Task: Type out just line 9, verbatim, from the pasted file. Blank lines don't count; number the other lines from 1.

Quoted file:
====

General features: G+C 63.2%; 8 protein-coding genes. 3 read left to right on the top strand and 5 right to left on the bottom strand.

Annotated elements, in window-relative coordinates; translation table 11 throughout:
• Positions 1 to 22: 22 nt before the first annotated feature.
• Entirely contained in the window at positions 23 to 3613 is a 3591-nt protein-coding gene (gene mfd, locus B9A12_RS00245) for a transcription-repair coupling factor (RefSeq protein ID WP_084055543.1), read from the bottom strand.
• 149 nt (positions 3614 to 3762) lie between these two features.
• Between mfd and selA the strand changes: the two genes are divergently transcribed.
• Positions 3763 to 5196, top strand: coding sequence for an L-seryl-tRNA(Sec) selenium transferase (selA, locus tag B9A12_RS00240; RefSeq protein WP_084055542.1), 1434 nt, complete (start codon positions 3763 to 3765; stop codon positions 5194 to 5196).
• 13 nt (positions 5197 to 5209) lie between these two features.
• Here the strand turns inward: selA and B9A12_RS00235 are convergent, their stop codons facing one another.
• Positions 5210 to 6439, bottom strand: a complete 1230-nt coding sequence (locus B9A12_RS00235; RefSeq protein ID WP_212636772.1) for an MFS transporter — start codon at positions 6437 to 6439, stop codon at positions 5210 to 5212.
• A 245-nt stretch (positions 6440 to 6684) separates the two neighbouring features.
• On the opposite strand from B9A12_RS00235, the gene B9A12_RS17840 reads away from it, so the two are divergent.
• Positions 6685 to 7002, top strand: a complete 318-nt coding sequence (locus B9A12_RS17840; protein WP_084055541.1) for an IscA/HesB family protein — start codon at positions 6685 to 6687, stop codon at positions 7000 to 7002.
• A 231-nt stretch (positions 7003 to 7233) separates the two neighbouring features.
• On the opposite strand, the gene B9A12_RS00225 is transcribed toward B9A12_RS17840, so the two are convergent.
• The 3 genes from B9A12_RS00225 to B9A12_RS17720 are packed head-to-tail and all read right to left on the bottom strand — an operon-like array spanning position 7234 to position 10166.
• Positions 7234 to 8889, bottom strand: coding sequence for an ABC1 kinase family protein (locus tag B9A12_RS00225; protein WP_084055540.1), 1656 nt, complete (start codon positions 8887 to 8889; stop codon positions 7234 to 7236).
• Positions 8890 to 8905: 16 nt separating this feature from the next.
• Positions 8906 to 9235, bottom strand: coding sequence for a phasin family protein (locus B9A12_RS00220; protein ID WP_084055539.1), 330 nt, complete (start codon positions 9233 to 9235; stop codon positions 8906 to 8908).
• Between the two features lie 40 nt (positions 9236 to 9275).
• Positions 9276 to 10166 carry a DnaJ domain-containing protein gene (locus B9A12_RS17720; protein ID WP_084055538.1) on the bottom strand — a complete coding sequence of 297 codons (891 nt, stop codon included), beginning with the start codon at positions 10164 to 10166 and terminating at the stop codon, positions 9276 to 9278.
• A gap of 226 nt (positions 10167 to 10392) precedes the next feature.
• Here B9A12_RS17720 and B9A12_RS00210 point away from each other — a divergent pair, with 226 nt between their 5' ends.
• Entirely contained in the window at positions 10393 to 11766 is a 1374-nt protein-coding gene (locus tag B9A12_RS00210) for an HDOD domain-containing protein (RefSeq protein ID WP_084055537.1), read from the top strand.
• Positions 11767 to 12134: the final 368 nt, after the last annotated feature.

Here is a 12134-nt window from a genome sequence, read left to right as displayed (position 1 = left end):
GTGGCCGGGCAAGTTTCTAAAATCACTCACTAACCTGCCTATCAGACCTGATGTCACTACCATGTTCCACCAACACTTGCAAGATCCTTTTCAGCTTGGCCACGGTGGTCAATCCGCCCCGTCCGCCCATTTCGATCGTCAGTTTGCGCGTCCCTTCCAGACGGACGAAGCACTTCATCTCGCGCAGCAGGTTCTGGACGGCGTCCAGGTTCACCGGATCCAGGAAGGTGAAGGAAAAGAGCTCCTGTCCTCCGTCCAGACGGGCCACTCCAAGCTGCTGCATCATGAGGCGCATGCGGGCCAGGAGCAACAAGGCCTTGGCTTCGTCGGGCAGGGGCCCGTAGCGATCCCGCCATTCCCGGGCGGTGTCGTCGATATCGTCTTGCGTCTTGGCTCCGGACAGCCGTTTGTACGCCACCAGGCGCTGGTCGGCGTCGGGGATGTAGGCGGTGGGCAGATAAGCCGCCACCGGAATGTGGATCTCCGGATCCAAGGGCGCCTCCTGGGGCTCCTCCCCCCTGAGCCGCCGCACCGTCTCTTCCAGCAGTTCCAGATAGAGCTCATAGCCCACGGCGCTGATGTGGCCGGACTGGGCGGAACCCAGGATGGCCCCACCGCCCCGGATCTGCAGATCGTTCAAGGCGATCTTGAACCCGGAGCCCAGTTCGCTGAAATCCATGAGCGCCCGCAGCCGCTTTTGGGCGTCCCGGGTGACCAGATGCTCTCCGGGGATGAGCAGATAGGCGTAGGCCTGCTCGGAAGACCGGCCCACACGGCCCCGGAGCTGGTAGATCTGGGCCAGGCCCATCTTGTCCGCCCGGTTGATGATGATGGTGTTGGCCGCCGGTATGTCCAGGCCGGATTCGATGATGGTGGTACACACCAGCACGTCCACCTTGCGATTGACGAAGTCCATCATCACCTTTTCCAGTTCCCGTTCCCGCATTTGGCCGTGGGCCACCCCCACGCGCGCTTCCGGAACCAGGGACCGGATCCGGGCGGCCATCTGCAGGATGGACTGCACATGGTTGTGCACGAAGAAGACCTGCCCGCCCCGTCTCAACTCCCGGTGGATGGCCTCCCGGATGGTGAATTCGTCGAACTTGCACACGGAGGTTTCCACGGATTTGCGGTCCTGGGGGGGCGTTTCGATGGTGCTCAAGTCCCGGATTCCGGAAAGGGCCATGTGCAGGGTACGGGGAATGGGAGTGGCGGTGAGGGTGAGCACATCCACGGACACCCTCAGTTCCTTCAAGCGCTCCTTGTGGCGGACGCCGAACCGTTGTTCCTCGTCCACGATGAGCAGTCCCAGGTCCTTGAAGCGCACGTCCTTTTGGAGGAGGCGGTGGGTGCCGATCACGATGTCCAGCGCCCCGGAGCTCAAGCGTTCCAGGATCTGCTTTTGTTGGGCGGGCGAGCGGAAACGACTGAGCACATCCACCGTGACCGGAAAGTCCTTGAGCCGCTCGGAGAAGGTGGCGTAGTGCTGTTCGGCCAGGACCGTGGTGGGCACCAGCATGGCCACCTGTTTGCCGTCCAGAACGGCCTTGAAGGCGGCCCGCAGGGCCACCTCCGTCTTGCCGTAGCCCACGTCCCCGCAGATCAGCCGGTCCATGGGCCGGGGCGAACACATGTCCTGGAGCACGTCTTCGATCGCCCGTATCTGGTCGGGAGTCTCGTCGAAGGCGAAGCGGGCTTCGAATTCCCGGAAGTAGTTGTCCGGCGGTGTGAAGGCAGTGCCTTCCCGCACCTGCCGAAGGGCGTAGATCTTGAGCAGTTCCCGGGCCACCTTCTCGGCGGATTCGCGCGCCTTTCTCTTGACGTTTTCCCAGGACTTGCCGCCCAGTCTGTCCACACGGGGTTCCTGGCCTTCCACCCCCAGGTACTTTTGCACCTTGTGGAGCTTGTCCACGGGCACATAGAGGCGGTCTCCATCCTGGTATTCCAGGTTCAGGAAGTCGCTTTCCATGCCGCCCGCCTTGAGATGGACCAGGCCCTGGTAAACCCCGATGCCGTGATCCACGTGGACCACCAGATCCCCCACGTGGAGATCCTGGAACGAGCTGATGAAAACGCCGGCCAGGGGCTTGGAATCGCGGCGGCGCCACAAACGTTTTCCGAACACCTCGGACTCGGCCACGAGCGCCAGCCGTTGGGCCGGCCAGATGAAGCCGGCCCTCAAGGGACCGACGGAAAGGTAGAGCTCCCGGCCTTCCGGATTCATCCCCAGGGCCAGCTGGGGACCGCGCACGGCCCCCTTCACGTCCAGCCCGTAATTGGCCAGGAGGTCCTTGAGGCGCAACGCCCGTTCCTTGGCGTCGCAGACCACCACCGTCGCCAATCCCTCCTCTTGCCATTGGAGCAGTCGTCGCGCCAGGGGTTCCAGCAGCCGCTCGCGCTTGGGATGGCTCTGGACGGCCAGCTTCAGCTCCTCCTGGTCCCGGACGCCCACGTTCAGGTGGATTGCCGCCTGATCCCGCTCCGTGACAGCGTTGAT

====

• Here the strand turns inward: selA and B9A12_RS00235 are convergent, their stop codons facing one another.